Sturm: The real debate: Are Americans getting Trumped?
September 24, 2015
"There's no trick to being a humorist when you have the entire government working for you," Will Rogers quipped, capturing his era's zeitgeist and explaining the popularity of our moment's outsider presidential candidates.
It's good to be a non-politician when 75 percent of Americans say government corruption is widespread, up from 66 percent in 2009, and half say government is an immediate threat to lives and freedoms, according to Gallup.
It's bad to be the debate-shy "candidate of destiny," Hillary Clinton, when the first three words voters associate with her are "liar," "dishonest" and "untrustworthy," according to a Quinnipiac poll.
Even early GOP front-runner and heroic "outsider" Scott Walker succumbed to skepticism, exiting the race after getting trumped by voters who won't Think Again about his policy reversals.
With median incomes down 6.5 percent since 2007, U.S. debt surging to perilous heights and the world melting down, voters resist limiting their choice to donor favorites — Clinton 2.0 or Bush 3.0.
If there's a Rosetta Stone deciphering Americans' malaise, it's the unprecedented and often extra-constitutional way lawmakers make consequential decisions in defiance of public opinion.
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Fans of self-proclaimed socialist Bernie Sanders and conservative Ted Cruz meet at the intersection of their contempt for a government that gives sweetheart deals to well-connected cronies.
The newly elected may arrive in Washington convinced it's a cesspool, but after harnessing governmental power and dispensing billions, they discover it's an inviting Jacuzzi, where big government and big special interests collude to enrich the few, trumping the interests of the many.
Consider Obamacare, which passed on a party-line vote using political payoffs and parliamentary trickeries never before deployed for such far-reaching legislation. As consumers suffer choice and affordability frustrations, the health industry's largest stakeholders — drug, hospital and insurance companies — profit at taxpayers' expense.
Now it's the high-stakes Iran nuclear deal — perhaps history's most consequential — that's advancing without congressional review, never mind Senate ratification, trumping Americans who overwhelmingly agree with George Washington, who said, "Truth will ultimately prevail where there is pains to bring it to light."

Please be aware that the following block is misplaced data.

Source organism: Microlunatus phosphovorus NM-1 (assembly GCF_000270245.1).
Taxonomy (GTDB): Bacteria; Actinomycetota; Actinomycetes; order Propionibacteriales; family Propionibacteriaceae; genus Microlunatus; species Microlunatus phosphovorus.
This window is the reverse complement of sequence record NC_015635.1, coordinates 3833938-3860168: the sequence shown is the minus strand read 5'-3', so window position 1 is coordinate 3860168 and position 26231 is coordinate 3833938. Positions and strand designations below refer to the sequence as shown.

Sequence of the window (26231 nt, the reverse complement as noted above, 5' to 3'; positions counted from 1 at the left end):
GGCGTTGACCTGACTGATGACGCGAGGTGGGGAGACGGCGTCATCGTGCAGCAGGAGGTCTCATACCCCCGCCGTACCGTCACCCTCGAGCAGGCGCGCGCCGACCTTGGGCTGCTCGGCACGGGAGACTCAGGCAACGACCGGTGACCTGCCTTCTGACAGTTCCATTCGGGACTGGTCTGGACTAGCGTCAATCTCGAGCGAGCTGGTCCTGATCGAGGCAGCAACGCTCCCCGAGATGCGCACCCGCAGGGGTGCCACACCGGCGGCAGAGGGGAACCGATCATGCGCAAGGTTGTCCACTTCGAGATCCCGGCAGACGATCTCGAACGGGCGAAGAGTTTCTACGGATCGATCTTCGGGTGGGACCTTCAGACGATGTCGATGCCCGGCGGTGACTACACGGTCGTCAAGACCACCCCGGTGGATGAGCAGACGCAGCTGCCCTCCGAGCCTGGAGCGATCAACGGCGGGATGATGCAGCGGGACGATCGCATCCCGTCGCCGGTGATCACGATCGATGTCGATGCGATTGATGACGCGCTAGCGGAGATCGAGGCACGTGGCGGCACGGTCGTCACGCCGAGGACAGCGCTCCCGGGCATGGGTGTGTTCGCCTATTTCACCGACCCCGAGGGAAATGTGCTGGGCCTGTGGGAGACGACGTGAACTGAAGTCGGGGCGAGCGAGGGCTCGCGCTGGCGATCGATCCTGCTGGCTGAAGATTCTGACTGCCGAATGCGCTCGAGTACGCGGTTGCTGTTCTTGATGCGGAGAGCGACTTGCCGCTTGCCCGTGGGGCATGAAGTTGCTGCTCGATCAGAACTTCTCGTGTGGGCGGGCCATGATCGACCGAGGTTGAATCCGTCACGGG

Our government's Iran-deal kabuki theater, featuring protagonists from both parties, renders obsolete Will Rogers' famous jest: "The only difference between death and taxes is that death doesn't get worse every time Congress meets."
The Iranian theocracy's aim — "Death to America" and the destruction of Western civilization — is, after all, the ultimate trumping of the American people. Hence, our long-standing bipartisan policy to deny the world's most dangerous regime the planet's most lethal weapons.
The Iran deal's break with consensus prompted me to join a Colorado delegation to meet with our Sen. Michael Bennet on Sept. 9. Despite "deep concerns about what the shape of Iran's nuclear program could look like," Bennet had broken with a bipartisan majority of 58 senators who opposed the pact and the secret side deals involving Iranian self-inspection.
Our goal was to confirm that Bennet wouldn't filibuster the Iran-deal, voting instead with at least 60 senators to allow the agreement's merits to be considered by the people's representatives, an expectation Bennet set by co-sponsoring the Iran Nuclear Agreement Review Act, which passed 98-1 in May.
Disappointingly, Bennet didn't show. But his cowering staffers assured us he wouldn't filibuster, just as the anti-Iran deal rally at the Capitol with headliner Donald Trump was starting. The next day, Bennet proved his partisan chops by voting to filibuster, trumping the will of the American people.
President John F. Kennedy said, "A nation that is afraid to let its people judge the truth and falsehood in an open market is a nation that is afraid of its people." Eager to restore our sovereignty, Americans are searching for an independent leader, one they believe will "make America great again."
In his New York Magazine commentary, Frank Rich argues Trump is saving our democracy by "exposing, however crudely and at times inadvertently, the posturings of both the Republicans and the Democrats and the foolishness and obsolescence of much of the political culture they share."
Perhaps so, but the truth is, when politicians are elevated before winning in the free marketplace of ideas, they stop answering questions and being held accountable, and then everybody gets trumped.
Americans want candidates who are serious, knowledgeable and responsive, which explains why Sanders' crowds trump Clinton's and why idea-filled debate performances by Carly Fiorina and Marco Rubio turbocharged their campaigns. It's why Democrats are starving for their own debates.
For the American people to trump Washington's agenda, we mustn't allow cults of personality to cocoon candidates or divide ourselves into "virtuous" and "dishonorable" camps. Most importantly, we must demand accountability from representatives like Bennet.
Think Again — As Will Rogers eventually conceded: "This country has gotten where it is in spite of politics, not by the aid of it. That we have carried as much political bunk as we have and still survived shows we are a super nation."
Melanie Sturm lives in Aspen. She reminds readers to Think Again. You might change your mind. She welcomes comments at email@example.com.